The Spoken word alphabet gives way to bird sounds and train whistles, the kind my grandma used to make with her hands at our christmas parties. But there are more trains and birds in that one man’s mouth than in the western US. Meanwhile, three 50 year old white men in button down shirts at the bar are taking a selfie, one is sticking his tongue out.
The band is now all coming together again in musical monkey gibberish with a story telling cadence. If I was sleeping off a night of Guaro under an active volcano, the howler monkeys would sing these sounds to communicate their legends of murder and redemption. The men on stage are killing this. They are feeling it, with closed eyes and full swaying. They slow down and wind down. It ends to much clapping; even the downtown Broski scene is cheering as much as they are tittering.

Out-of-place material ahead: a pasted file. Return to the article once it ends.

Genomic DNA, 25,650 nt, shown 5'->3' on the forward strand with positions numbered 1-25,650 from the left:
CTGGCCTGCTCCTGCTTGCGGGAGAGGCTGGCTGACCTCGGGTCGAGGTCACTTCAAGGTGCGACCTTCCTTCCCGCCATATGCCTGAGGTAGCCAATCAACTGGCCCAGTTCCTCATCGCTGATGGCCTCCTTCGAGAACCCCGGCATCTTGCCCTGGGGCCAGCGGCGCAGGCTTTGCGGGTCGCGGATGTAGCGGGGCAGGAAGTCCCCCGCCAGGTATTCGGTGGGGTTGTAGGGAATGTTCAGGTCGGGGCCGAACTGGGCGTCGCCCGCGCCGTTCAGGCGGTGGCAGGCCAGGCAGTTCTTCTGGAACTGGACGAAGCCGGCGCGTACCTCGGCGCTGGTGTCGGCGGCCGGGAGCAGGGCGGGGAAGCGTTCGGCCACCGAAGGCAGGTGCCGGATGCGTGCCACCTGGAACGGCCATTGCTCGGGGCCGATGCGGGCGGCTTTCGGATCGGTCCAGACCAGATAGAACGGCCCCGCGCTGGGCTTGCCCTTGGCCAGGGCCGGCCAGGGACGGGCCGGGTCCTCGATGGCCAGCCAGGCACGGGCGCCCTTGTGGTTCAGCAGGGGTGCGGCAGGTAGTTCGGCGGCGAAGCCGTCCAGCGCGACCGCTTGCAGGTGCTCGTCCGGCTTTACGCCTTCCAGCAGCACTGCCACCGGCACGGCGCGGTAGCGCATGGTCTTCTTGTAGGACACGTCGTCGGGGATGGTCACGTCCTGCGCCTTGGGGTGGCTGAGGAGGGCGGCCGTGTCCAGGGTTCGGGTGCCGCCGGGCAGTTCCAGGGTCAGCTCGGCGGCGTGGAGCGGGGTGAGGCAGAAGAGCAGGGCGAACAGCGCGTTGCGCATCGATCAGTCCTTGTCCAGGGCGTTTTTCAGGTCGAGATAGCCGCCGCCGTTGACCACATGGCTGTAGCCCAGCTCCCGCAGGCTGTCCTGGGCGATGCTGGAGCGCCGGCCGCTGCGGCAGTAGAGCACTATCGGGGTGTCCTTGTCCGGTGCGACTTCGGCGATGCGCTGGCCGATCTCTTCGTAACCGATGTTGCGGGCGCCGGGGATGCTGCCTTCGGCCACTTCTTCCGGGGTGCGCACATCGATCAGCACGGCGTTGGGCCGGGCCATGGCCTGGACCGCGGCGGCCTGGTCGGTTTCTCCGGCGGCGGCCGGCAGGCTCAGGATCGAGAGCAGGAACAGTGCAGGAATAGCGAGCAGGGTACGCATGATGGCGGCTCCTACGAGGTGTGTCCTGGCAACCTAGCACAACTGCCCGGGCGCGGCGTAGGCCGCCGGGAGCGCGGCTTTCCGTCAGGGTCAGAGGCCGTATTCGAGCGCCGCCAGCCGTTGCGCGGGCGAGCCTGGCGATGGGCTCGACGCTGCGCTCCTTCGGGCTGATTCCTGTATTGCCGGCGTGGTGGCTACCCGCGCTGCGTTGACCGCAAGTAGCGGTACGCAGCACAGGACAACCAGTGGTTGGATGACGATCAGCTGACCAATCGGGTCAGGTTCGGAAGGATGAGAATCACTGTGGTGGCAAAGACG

The next “song”(spoken word? entity?) starts with a blast of sax and serious drumbeats. More fast-paced jungle-scat. This is jazz I cannot hate. The “singer”(band leader? poet? voice artist?) is reading a band manifesto. This segues into a story about job interviews and “crumbling Canadian infrastructure”through which metaphorical name-brand baby strollers are being pushed.
Which all seems more like typical spoken word, but his intro numbers buy him a moment of street cred. He stops the story and the music is somehow buzzing in his mouth and a bright tinkling begins. A man near me says “Kalimba.” I am too far back to see. Like the previous numbers, as soon as the band really comes together and flirts with traditional music they close it down, beautifully.